The February 2023 issue of IEEE Spectrum is here!

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To Look Forward, Sometimes You Have to Look Back

Technologies decades in the making finally get their star turn in 2023

3 min read
A grouped image of 3 IEEE Spectrum covers.

In January 2001, we wrote about hydrogen-EV hybrids [left]; 2007 was the year we touted the now-defunct Terrafugia electric plane [center]; and 2013 was the (one) year of Google Glass [right].

Magazines love to dabble in prognostication, particularly when it comes to emerging technology. Startups show such futuristic pronouncements to potential investors, who in turn use them as data points to inform their bets. And as readers, we gravitate toward them, if only so we can feel superior when, say, a highly anticipated product launch bombs—chef’s kiss to Mark Zuckerberg for the schadenfreude fest that is the metaverse.


Think of IEEESpectrum’s annual technology forecast as prognostication filtered through a skeptical lens and years of ongoing coverage of technological advances from lab to market. Each January, we look at projects across the globe and from a range of engineering disciplines that will have major milestones in the coming year. While some technologies flop and fade away, others produce multiple hype cycles that raise and then dash hopes again and again. Take flying cars. Back in 2007, we predicted that the flying-car startup Terrafugia would fail. The company lurched along for years until finally ceasing U.S. operations in 2021, ironically just after receiving a Special Light-Sport Aircraft airworthiness certificate from the U.S. Federal Aviation Administration.

But as we wrote in 2014, flying cars are an idea that will not die. And even though the road—or the flight path—to commercial success is riddled with regulatory and social obstacles, eVTOLs (a newer and less sullied, acronym-a-licious moniker for flying cars) have attracted billions of dollars in investment in recent years. And now, the sector seems poised to finally take off, as Editorial Director of Content Development Glenn Zorpette reports in his story about Opener’s BlackFly eVTOL.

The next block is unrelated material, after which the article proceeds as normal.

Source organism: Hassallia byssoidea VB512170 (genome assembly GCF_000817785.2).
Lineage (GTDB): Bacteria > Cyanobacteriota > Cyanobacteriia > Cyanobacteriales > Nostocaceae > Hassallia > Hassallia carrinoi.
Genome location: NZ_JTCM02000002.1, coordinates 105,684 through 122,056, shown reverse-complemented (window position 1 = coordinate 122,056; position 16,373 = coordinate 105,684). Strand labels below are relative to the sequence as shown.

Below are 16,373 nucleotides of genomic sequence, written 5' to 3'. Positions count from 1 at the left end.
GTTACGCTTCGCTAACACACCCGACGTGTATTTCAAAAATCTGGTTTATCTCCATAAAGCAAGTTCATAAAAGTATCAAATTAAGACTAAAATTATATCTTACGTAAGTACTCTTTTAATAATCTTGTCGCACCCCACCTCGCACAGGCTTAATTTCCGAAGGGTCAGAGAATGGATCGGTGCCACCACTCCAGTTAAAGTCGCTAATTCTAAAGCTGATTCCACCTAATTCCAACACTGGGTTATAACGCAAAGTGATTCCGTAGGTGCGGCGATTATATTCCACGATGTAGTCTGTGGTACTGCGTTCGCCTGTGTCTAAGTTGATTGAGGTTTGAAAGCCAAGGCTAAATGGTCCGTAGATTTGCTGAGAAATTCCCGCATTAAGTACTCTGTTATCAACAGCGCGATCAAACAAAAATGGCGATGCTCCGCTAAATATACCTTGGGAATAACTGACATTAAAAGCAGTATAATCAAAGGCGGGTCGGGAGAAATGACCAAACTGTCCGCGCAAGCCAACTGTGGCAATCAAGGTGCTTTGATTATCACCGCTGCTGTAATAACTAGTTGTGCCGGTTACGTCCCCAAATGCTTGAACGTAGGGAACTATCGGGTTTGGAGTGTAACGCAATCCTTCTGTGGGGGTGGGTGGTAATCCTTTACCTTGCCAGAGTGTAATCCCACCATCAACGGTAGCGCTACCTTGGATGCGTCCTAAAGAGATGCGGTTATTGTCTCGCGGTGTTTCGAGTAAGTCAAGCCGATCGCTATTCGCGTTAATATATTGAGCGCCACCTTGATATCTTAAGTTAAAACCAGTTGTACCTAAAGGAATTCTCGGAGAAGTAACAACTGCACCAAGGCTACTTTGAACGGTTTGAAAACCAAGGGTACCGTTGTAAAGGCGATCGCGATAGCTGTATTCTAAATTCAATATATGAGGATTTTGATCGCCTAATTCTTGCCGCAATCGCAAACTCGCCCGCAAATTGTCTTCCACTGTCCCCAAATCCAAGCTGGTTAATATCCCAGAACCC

Flying cars illustrate one path that emerging technologies follow, with innovators and investors taking chances and failing early on. True believers learn from those failures, ultimately leading to solutions that are then brought to market.

Sometimes, though, externalities like a changing climate fast-track technologies that have been languishing in development for decades. Back in 2001, Senior Editor Michael J. Riezenman wrote about hydrogen fuel cells as a promising answer to long-haul transportation needs. Back then, the hydrogen economy seemed right around the corner. Fast-forward 22 years and Contributing Editor Peter Fairley reports on two Australian companies that aim to use hydrogen to make a big dent in the country’s greenhouse-gas emissions. One company is using renewable energy to produce hydrogen as fuel for huge trucks to haul zinc ore. The other is developing a new generation of electrolyzers to produce hydrogen for export, although exactly how that will work has yet to be determined. Thank the pressures of the climate crisis for this green-hydrogen boom.

Cryptocurrencies, which we’ve been covering since they emerged, have imploded over the last several months. This crypto winter has soured many people on that particular application of blockchain technology, but there are many other, perhaps more promising ways to apply a blockchain. One is as a means of providing proof of personhood, as the journalist Edd Gent explores in his critical look at Worldcoin. The company’s founders want Worldcoin to be not only a global currency that will somehow redistribute wealth via universal basic income but also a secure means of biometric identification, with a dose of buzzy, Web3 facilitation thrown in for good measure. And so, while crypto is tanking and the NFT market has fizzled, something useful may yet rise from the ashes of Web3. I’ll go out on a limb here and predict that Web3 will be recalled in years to come as a figment of some collective pandemic fever dream.

Check back in a few years to see how that prognostication pans out. Meanwhile, have some fun with this issue. And for IEEE members, enjoy your exclusive member benefit: online access to our feature archives going back to 2000. Log in to the Spectrum website to trace how technologies like lidar and microLEDs have developed into components that now enable other technologies—a new generation of blimps and optical interconnects for chiplets, respectively—which are also featured in this issue.

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Who Really Invented the Thumb Drive?

Thumb drive, USB drive, memory stick: Whatever you call it, it’s the brainchild of an unsung Singapore inventor

11 min read
Three monolithic thumb drives stand in a white landscape with blue sky and clouds behind them.
Maurizio Di Iorio
Blue

In 2000, at a trade fair in Germany, an obscure Singapore company called Trek 2000 unveiled a solid-state memory chip encased in plastic and attached to a Universal Serial Bus (USB) connector. The gadget, roughly the size of a pack of chewing gum, held 8 megabytes of data and required no external power source, drawing power directly from a computer when connected. It was called the ThumbDrive.

That device, now known by a variety of names—including memory stick, USB stick, flash drive, as well as thumb drive—changed the way computer files are stored and transferred. Today it is familiar worldwide.

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